It was a speakeasy styled private venue that ‘Old Hollywood’ movie stars could go to escape from the crowds.  Membership was restricted to Brandstatter’s closest friends which included many stars of the time including Charlie Chaplin, Gloria Swanson, Jean Harlow and Howard Hughes.

Sadly, the move turned out to be a disaster for Brandstatter because the Café Montmartre lost it’s appeal. The public didn’t want to go there if they couldn’t see Hollywoods royalty.  In order to try and save his businesses he opened Embassy Club to the public but this in turn meant the movie stars stopped going and Brandstatter ended up losing both businesses and filing for bankruptcy. While it was around it is said to have been a beautiful location with a rooftop promenade and glass enclosed lounge with views of the Hollywood hills.

This drink has a great balance of sweet, sour and bitter.  I tried it for the first time this week-end and found it to be really quite delicious.  The Embassy Cocktail is currently a special on the board at Sadie, in Hollywood and will be available to order throughout this award season.

Classic Martini (Also known as the Bradford, Brighton or Gold Cocktail)

  • 1 oz Gin
  • 1/2 oz Dry Vermouth

Garnish: Olive or a lemon twist

Stir in ice and serve in a chilled cocktail glass

When I think of “Old Hollywood”, one of the actors that springs to mind is Cary Grant.  It is said that Cary Grant’s favorite cocktail was the Classic Martini (made with Gin of course). Author Ian Fleming always said he based his most famous character James Bond on Cary Grant.  James Bond had a reputation for living dangerously and making the wrong seem right, he also had to be different from the average Joe, so Fleming had his character always order this classic incorrectly…”Vodka Martini, shaken not stirred”.

A so-called ‘Classic Martini’ is actually really complicated so I won’t go in to it all now,  however the original recipe does call for Gin, which is a much better option than vodka in my opinion. Many cocktail connoisseurs also believe that shaking gin is bad because the shaking action “bruises” the gin (a bitter taste can sometimes occur). In Fleming’s novel Casino Royale, it says  “Bond watched as the deep glass became frosted with the pale golden drink, slightly aerated by the bruising of the shaker,” I advise you to order yours stirred, not shaken and always with Gin, not Vodka. Sorry James!

Hi Ho Cocktail (Also known as the ‘Highland and Hollywood Cocktail’)

  • 2 oz Gin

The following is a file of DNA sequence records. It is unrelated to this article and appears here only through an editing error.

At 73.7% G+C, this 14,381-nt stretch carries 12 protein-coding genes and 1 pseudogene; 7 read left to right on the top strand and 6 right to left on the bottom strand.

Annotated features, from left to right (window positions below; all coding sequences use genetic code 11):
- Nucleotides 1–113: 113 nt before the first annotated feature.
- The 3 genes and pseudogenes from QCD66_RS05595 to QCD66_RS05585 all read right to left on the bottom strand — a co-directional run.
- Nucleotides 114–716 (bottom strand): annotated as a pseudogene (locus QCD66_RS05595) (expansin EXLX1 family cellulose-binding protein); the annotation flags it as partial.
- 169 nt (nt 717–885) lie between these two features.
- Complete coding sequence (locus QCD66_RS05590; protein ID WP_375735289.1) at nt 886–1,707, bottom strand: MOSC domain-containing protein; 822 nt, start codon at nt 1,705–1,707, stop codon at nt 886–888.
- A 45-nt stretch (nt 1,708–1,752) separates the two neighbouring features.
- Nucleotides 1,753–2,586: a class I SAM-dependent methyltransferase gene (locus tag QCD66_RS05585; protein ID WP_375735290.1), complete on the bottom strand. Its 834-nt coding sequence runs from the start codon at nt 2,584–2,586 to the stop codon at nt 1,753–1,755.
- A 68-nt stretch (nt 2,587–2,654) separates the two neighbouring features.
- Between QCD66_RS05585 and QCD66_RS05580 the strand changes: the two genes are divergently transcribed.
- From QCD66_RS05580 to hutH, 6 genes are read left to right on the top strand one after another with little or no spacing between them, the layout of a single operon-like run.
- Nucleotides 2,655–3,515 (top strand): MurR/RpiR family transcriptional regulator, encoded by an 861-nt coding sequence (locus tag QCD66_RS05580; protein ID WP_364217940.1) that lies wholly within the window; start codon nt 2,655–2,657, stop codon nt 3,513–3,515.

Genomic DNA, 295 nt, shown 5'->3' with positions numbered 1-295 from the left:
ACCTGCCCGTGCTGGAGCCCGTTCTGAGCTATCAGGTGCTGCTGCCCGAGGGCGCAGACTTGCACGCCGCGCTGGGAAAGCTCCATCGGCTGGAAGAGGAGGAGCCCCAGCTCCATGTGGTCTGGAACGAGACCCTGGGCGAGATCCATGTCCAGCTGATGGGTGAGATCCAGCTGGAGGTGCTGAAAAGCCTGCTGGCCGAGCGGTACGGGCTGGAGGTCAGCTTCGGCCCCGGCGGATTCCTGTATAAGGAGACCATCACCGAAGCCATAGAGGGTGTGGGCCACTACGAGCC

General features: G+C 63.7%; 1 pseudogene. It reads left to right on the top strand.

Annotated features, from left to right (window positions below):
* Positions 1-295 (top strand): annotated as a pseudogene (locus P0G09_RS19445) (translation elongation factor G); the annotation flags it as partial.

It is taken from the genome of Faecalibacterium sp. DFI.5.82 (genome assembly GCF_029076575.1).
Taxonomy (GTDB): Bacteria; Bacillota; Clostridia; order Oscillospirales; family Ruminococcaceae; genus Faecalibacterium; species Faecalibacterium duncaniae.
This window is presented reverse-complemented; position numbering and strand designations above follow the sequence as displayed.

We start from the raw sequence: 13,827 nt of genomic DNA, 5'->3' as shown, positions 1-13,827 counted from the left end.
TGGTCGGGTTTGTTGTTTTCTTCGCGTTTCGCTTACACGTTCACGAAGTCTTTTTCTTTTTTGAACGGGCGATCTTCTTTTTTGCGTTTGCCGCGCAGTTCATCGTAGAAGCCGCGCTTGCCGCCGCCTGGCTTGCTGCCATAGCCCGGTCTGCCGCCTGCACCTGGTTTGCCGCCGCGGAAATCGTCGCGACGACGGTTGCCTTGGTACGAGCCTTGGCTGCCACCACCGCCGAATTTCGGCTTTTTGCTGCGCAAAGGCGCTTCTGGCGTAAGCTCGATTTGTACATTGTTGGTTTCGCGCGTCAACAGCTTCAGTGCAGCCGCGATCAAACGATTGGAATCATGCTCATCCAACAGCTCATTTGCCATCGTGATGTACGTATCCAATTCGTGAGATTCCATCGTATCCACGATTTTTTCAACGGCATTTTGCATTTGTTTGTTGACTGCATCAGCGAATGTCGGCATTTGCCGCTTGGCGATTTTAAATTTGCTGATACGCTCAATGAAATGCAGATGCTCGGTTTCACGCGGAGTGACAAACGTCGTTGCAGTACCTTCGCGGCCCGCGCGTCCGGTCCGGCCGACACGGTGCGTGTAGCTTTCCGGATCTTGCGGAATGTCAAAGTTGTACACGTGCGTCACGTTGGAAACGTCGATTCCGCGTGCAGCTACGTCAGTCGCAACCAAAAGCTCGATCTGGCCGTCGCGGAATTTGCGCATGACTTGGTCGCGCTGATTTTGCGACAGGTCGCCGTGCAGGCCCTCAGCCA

• 1 oz White port
  • 2 dashes orange bitters
Garnish: Lemon peel twist
Shake in ice and strain in to a chilled cocktail glass.
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The Hi Ho Cocktail was created in Hollywood, California in the 1930’s and named after the cross streets where the Academy awards are held each year- Highland and Hollywood (Hi Ho).   First published in ‘World Drinks and How to Mix Them’ by William Boothby in 1934. I prefer this to a classic martini because I am not a huge fan of vermouth.  While red port is much more common these days, white port is still readily available so make sure you use it for this drink. A dry white port and a London Dry Gin are suggested.

Shirley Temple (non-alcoholic)

  • Ginger Ale
  • Dash of Grenadine (Original is made from Pomegranate based syrup)

Garnish: Cherry

This is a non-alcoholic cocktail named after one of the biggest child stars in history.  I felt the need to put this one on the list (despite its lack of liquor) for two reasons.

Firstly, Shirley Temple was definitely part of the old Hollywood scene.  She was actually awarded a miniature Oscar for charming America with her singing and dancing in the midst of the Great Depression. She was given the award when she was just 6 years old “in grateful recognition of her outstanding contribution to screen entertainment during the year 1934.”and this ‘mocktail’ is said to have been created so that she would have something to drink when out with the adult Hollywood stars.

Secondly, many places today make this drink incorrectly using ‘Sprite’ instead of the original recipe that calls for Ginger Ale,  be sure to ask for the latter when ordering, you won’t be disappointed.

REFERENCES